What do anthropology, immune response, transplantation and predictive medicine have in common? Jean Dausset and his exceptional work on the human leukocyte antigens (HLA) or the HLA complex in the 1950s.
The MHC Complex
The major histocompatibility complex (MHC), where genes for HLAs are situated on the 6th chromosome is a reigon of high gene density of very tightly linked genes. HLAs code for class I and class II MHC molecules which determine an individual’s response to a particular antigen or their susceptibility to it. The MHC complex might have first evolved in small invertebrates to distinguish among “nearly identical” organisms in large colonies, which often function as a unit. With the evolution of vertebrates, the complex specialized in differentiating “self” tissues from non-self (histocompatibility: compatibility of tissues, usually during transplantation.) All HLAs are encoded by polymorphic alleles. In fact, the total possible combinations are magnitudes of orders greater than the human population. Thus, HLA typing can be used to determine every individual’s susceptibility to a plethora of diseases. The HLA is, hence, a paradigm point in the emergence of predictive medicine.
Statistical evidence shows association of certain HLAs with around 50 different diseases. The relative risk for certain HLA alleles can be calculated by the ratio of the allele frequency amongst patients and allele frequency amongst the general population. Thus, relative risk is a measure of the increased susceptibility of an individual having an allele over another individual lacking it. An allele, B27, has a relative risk of 90 in the Japanese population for ankylosing spondylitis. Another allele, DR2, has a relative risk of 130 for nacrolepsy. Just this particular allele and you are 130 times more susceptible to having sleepless nights. Let my words not make you assume that the HLA allele causes the particular disease. It just reminds us of the complexity inherent in biological systems.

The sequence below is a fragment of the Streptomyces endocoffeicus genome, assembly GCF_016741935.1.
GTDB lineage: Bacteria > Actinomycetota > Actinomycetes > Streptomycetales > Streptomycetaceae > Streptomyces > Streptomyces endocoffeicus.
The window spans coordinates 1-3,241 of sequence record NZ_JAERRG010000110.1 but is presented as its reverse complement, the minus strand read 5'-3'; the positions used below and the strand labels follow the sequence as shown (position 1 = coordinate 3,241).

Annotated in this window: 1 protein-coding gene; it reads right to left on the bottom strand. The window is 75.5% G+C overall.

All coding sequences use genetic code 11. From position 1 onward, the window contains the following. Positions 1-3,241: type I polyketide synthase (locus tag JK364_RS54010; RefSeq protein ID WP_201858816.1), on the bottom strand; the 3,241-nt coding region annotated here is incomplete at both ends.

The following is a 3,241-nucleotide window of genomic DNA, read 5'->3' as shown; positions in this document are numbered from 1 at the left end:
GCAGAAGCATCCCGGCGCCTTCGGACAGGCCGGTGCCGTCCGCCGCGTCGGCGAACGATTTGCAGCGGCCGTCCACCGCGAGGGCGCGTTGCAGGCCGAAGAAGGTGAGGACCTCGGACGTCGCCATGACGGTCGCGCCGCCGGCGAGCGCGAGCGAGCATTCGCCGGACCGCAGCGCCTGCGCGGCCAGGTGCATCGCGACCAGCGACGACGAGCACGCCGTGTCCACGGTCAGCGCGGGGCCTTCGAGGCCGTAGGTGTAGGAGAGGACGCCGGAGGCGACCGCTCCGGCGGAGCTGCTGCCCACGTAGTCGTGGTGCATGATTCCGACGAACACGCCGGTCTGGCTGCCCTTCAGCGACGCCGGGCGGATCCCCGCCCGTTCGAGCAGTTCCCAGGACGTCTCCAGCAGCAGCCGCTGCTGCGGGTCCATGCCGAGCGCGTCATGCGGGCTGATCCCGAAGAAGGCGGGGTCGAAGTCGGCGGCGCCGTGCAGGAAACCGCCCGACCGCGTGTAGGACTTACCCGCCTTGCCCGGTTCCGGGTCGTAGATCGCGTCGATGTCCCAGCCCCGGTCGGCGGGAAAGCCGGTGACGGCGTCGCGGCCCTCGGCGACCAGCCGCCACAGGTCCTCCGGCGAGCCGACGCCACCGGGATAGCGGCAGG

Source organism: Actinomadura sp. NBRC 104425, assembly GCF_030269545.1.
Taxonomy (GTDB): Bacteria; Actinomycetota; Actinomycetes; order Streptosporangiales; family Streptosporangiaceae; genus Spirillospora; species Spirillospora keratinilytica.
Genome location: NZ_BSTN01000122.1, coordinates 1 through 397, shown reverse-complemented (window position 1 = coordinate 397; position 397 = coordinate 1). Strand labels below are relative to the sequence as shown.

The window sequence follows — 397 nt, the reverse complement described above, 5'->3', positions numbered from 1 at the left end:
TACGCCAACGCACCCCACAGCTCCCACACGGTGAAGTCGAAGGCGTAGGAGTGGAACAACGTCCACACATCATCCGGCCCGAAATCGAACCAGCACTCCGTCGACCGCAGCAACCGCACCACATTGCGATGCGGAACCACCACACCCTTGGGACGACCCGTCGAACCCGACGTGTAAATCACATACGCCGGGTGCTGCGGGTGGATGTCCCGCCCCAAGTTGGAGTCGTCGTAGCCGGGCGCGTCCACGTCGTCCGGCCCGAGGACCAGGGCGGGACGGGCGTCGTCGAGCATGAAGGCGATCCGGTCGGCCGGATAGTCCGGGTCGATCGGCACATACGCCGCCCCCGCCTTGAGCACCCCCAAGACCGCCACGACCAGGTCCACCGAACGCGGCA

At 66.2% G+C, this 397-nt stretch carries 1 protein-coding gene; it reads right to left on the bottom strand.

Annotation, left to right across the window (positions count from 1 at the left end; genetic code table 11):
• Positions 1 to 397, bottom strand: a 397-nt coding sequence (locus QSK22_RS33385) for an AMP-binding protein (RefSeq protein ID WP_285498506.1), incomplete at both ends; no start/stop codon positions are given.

HLA typing or identification of HLAs was originally performed by serological methods and cellular assays. Molecular technologies employed in HLA typing include restriction fragment length polymorphisms (RFLP), PCR-RFLP, allele-specific amplification (PCR-SSP) sequence specific oligonucleotide probe (PCR-SSOP) and DNA sequencing.
Promise in medicine
Hematopoietic stem cells and organ transplantation could allow studying complex, systemic effects of introduction of a foreign genome into an individual. Assessment of role of HLA alleles, haplotypes and combinations is crucial for donor-recipient histocompatibility. It we also be crucial for developing and validating therapies using allogenic cells and/or tissues to treat chronic diseases and aging. Along with transplantation and regenerative medicine, some autoimmune diseases could also be cured through HLA-based systems approach.
As the editorial from Genome Medicine referenced at the bottom culminates,
“Looking into the future, on the basis of its past history, we can be certain of at least one thing: the HLA system will continue to have a pivotal integrative role in the advent of P4 medicine and should therefore be considered as a hallmark of systems medicine”.
- Chakravarty, A., Immunology and Immunotechnology, 2006, OUP
- Auffray, C., Charron, D., Hood L., Predictive, preventive, personalized and participatory medicine: back to the future, Genome Medicine, 2010